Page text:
This is another one where several observations came together and seemed to give rise to a picture of the mood of a particular moment. In this case, in my self-pitying and possibly drugged state, that moment morphed into an entire age, a picture of a whole generation.

I don't think I've read 'Meal Plan' on stage since college -- I'm not sure it would make any sense.

Monday, March 24, 2008

Untitled (2/23/06)

Because of the wildfires
we waited for cigarettes
to burn orange to black
between the leaves
even after the rain.

Driving south to Texas
great black swaths
crossed the highway
but marked only the grass,
so yellow elsewhere, it was orange.

Now green near Houston,
"We got your rain,"
says Aunt on the back porch.
Dad's skin a pale orange,
twelve days in his memory
so dim, as not even to be black.

A title just never congealed for this one. I always sort of call it, 'After the Rain,' but I think that's pretty cheesy. In the margin of my journal here, I see that I toyed with titles that brought out the themes a little more clearly: "Potential Risk," "Fires on the Evening News," "Risk Horizon," but none of them sounded right.

It is about a couple of seemingly unconnected things -- illness, travel, wildfires -- that are all linked for me by a particular time and place. I felt the need to put them side by side to try to remember the strange feeling I had during that time. The colors, and the way the sounds work together (at least, I think they work pretty well), were almost coincidental.

The more I thought (and still think) about this one, the more they seem connected thematically too, though. All of the risky things move from far-off, potential risks to intensely personal, bizarrely real events. And I like to think the poem does the same: moves from the impersonal to the personal, from big, natural surroundings to dialogue and familial relationships.

Maybe. Again, there's a lot of coincidence in the construction of this one, and it doesn't feel as well-controlled as some of the others.

Tuesday, March 11, 2008

After Dinner (7/17/05)

I feel like laying my face
on this slab of steak.

Will you bring up the recycling?
Will you mention the waste?

Its thickness is
the solace I deserve.

Fred would love this t-bone,

And who else could continue
to be so excessive?

The first stanza of this one did actually arise out of a moment after dinner, while I was staring at a leftover piece of steak. The absurdity of that image made me laugh.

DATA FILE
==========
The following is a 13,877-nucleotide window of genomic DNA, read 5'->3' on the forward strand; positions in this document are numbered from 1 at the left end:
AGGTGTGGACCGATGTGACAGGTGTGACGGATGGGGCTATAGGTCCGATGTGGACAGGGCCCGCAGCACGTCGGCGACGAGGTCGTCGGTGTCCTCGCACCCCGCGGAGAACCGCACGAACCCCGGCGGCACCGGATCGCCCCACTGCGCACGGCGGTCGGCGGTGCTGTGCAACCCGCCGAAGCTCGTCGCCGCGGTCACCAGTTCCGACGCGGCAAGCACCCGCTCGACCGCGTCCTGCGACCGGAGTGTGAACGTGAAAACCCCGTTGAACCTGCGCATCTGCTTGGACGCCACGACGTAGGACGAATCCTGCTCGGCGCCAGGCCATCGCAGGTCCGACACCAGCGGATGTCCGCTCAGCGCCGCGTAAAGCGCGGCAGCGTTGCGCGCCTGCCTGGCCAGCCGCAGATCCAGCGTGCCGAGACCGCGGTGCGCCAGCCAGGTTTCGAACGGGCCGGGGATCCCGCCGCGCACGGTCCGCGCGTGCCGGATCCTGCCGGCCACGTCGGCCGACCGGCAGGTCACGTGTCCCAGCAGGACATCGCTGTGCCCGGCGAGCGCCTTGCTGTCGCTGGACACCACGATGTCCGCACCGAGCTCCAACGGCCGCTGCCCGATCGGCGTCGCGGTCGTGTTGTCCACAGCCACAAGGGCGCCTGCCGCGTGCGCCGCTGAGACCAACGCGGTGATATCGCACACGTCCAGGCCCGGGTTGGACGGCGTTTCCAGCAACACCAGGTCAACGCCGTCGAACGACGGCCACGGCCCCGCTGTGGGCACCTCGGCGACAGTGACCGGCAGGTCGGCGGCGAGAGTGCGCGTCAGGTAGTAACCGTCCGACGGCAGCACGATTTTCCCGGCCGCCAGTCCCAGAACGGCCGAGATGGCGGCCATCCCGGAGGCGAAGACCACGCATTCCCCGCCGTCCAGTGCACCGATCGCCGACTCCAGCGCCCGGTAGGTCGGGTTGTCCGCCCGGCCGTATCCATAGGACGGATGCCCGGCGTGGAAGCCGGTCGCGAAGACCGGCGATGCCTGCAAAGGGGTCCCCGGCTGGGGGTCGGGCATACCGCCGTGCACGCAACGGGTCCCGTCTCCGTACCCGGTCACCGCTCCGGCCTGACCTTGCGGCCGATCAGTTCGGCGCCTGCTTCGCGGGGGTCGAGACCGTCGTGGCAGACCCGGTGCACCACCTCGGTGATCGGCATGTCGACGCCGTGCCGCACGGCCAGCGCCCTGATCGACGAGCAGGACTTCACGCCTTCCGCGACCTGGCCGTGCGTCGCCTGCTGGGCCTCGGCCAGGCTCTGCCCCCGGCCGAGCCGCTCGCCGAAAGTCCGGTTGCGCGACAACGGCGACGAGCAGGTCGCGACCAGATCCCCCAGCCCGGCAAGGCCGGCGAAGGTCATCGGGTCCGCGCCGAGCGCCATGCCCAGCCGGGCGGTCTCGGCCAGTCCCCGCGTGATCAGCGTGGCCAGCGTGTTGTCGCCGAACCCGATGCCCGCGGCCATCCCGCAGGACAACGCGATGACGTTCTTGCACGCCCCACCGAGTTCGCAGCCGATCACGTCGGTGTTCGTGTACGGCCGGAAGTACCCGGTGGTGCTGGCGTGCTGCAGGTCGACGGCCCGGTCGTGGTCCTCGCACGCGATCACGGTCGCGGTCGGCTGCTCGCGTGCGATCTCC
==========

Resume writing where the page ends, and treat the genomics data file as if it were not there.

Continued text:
Friday, March 7, 2008

Apology (6/05)

let me be quiet.

I will walk around,
baking pies.

I have to say, I laughed pretty hard after writing this one. The contrast between the melodrama of the first half and the absurdity of the second is definitely supposed to be funny.

But I had the privilege--and it was a wonderful experience--of listening some peers review the poem and consider it for publication in Brown's undergraduate arts journal, Clerestory. It was anonymous, so I basically got to hide and hear what they thought.

I was blown away by their ability to find meanings in it. Someone suggested, for example, that it was about the Jewish holiday of atonement, which apparently involves food.

I think (as much as I hate to paraphrase poetry) I originally wrote it to say, "I'm sorry, but I don't want to talk right now. The domestic actions I'm doing (both directed and flighty) are keeping me busy and taking the place of normal communication. I need you to read them that way." The reason I think the poem says this effectively is because it really doesn't say it. It's terse, abrupt and uncommunicative--very much my mood at the time.

Thursday, March 6, 2008

For Fred (6/05 and 3/07)

Man, Fred,
you are a furry furniture,

a french-fried
phantom feline.

Fat friend
with football physique,

a favored little fellow
for fetching.

Do not forget me.

rather rangy.

A rail-thin
ragamuffin, really.

Remember romping recklessly
when rewards were richer?

Rotund, rambunctious
and radiant?

You regret nothing.

engaged by my emergent expectation,

allow each utterance
to arrest your activity.

You acquiesce to our
accustomed understanding

as all vowels are allowed
to alliterate with each other.

Even unto the end.

Domestic decay
delicately descends.

Dust destroys.

Dander does damage.

Dogs do not deny death,
goddamn it.

But Fred
forgives everything.